My first ever DIY stencil tees

Going through a box of photos (remember when we used to print everything?) I came across a couple of bad ones picturing the first ever t-shirts I did, mentioned at my first post on this blog. These were done around 2002 if I remember well. Here are some rough scans, heavily cropped.


There’s not much to add to this. Just standard paper-cut stencils and spray paint. Anyone can easily work their way through such a tee. Spray paint does faint eventually, after washing a lot of times, but to be honest I never tried fabrics spray paint, just whatever type I found at home. Best way’s to have fun with it!



A stencil and iron-on transfer mix (as it turned out): Gang of Four tee

Done around 2003, this was supposed to be an all Brazilian-like baggy yellow t-shirt with a green Gang of Four stencil on it, inspired by their first few singles corner font line. I was probably also listening to Pigbag doing their Brazil nuts tune at the time.

At first, well, the t-shirt wasn’t that yellow and I didn’t have any fabrics spray paint so I used the first green one I found at home. Stencil didn’t turn out that good, spread quite a bit.


It wasn’t after some time that I thought of printing and using each letter on top of the original stencil which was already a little worn out from washing. Darker green transfer worked great and background now-lighter spray paint looked like a photoshop shadow. Or even better.


A simple idea for combining two different tee techniques, but do be careful when ironing on top of spray paint, use silicon sheets or something like that. This is what it looks like now, completely fainted.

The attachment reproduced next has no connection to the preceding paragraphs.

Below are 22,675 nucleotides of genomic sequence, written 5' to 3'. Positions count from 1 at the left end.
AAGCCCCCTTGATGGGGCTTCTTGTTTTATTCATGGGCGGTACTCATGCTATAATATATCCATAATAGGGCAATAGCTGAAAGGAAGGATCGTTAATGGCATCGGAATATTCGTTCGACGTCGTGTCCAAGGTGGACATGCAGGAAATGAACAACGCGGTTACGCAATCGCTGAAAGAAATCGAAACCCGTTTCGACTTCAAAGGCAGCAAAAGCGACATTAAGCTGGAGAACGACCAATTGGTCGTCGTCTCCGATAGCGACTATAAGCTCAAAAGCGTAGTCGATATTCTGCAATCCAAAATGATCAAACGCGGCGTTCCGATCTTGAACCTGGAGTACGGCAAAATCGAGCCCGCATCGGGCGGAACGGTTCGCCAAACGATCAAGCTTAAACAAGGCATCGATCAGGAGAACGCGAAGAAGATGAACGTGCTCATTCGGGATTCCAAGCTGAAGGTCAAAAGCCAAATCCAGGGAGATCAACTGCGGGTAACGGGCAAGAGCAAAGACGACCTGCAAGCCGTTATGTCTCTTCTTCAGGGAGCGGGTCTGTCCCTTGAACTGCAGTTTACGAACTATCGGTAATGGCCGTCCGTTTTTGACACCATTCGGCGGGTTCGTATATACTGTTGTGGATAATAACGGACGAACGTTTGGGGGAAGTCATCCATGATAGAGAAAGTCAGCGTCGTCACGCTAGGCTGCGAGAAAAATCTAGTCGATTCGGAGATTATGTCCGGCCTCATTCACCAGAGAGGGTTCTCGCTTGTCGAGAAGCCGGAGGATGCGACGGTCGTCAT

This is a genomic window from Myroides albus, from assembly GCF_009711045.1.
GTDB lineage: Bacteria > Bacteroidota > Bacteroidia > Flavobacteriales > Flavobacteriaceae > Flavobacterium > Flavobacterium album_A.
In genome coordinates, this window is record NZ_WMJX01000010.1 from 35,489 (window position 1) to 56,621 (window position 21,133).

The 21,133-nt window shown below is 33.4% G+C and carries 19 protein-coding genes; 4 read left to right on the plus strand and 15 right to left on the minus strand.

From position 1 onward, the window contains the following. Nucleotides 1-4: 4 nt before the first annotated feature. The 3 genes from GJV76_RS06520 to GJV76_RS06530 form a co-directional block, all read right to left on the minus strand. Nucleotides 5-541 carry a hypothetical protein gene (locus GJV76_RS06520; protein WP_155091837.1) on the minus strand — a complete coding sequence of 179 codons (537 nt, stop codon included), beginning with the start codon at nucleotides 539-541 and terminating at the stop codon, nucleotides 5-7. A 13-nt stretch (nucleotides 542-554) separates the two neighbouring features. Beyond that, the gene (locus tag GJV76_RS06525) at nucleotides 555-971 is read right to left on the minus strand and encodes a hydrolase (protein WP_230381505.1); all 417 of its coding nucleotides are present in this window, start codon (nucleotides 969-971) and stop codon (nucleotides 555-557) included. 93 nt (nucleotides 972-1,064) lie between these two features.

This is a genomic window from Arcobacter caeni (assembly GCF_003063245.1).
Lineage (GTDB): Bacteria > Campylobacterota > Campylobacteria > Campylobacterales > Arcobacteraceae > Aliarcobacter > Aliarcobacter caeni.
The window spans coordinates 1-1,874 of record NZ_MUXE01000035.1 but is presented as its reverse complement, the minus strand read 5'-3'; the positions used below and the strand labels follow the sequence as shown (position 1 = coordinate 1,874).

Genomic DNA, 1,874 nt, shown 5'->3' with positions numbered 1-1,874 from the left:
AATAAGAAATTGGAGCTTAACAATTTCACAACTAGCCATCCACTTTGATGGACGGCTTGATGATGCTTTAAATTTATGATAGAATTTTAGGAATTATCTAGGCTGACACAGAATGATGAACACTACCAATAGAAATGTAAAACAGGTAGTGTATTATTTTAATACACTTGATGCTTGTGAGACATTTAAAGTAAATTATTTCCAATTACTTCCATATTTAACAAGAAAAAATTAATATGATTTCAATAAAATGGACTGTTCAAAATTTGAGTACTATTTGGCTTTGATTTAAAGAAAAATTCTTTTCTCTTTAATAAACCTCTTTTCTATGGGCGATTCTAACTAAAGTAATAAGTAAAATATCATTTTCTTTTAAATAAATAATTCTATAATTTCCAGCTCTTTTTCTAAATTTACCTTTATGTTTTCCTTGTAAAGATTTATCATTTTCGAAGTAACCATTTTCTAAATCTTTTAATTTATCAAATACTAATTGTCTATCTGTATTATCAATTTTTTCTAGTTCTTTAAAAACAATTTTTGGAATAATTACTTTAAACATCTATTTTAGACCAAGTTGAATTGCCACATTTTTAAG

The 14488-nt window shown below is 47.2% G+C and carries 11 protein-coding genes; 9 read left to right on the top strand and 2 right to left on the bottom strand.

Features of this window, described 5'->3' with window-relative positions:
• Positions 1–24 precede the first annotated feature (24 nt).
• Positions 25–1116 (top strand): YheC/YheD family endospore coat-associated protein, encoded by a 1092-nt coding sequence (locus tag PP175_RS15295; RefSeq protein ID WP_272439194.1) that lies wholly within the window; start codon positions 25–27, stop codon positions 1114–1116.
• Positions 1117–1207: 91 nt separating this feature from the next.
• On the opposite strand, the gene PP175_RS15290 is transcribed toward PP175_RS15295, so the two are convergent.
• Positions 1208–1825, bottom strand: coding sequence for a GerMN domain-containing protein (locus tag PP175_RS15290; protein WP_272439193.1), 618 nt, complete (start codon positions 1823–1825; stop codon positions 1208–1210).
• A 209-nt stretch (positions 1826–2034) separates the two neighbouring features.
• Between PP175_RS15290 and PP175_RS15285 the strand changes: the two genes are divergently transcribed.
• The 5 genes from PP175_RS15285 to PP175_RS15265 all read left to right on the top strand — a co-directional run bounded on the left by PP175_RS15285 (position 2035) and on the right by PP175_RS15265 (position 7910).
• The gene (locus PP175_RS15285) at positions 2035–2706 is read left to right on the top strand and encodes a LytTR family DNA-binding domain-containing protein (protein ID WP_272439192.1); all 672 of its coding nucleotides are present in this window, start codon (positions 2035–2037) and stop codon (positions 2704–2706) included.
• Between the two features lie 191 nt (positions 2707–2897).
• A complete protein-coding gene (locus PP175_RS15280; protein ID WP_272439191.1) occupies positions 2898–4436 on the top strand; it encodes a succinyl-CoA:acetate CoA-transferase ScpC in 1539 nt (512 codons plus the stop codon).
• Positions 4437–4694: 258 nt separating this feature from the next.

First iron-on transfer attempt: Fela Kuti t-shirts

So I’m missing photos of the first stencil t-shirts I did back in 2002. They’re all gone now, used for dusting or something like that.

I remember two specifically. The first one was a simple black spray paint FVGΛZI” white tee, same as the stencil Fugazi used on their equipment. Didn’t tag it with anything else like, let’s say, the typical “This is NOT a Fugazi t-shirt” phrase. The other one was a Smiths inspired “THE QUEEN IS DEAD” green spray paint on white t-shirt, done in common stencil fonts, sort of like that sign Morrissey used to hold in 80’s concerts. Forgot that somewhere, never got it back…


Anyway, it was 2003 when I decided to try iron-on transfer paper for the first time, bought some Pelican sheets (were pretty good actually) and a couple of Pull & Bear t-shirts and headed home. My idea was to photoshop and print a classic Fela Kuti album cover in black & white and use it on light, yet bright color t-shirts.

First attempt was a disaster. Paper got stuck on the yellow tee and I couldn’t find a way to get it off. Got thrown in the garbage bin so I could move on to the next one.


Red one turned out pretty good. Pulled the paper up as it was still hot so I could get that matte finish instructions suggested. Had some missing parts on the corners though and decided to use remaining parts of the sheets to cover those up. After years and years it turns out that corners are still pretty black and that Fela Anikupalo Kuti name tag in the bottom right didn’t go anywhere either.


Here’s a tip, I got that pulling the first tee out of the garbage bin… If transfer paper gets shredded as you pull it off and you have small pieces all over, slightly reheat those parts with the iron and use a knife for removal. Works great!

Photos were taken recently. This is what they look like 10 years on. Don’t wear them that often nowadays…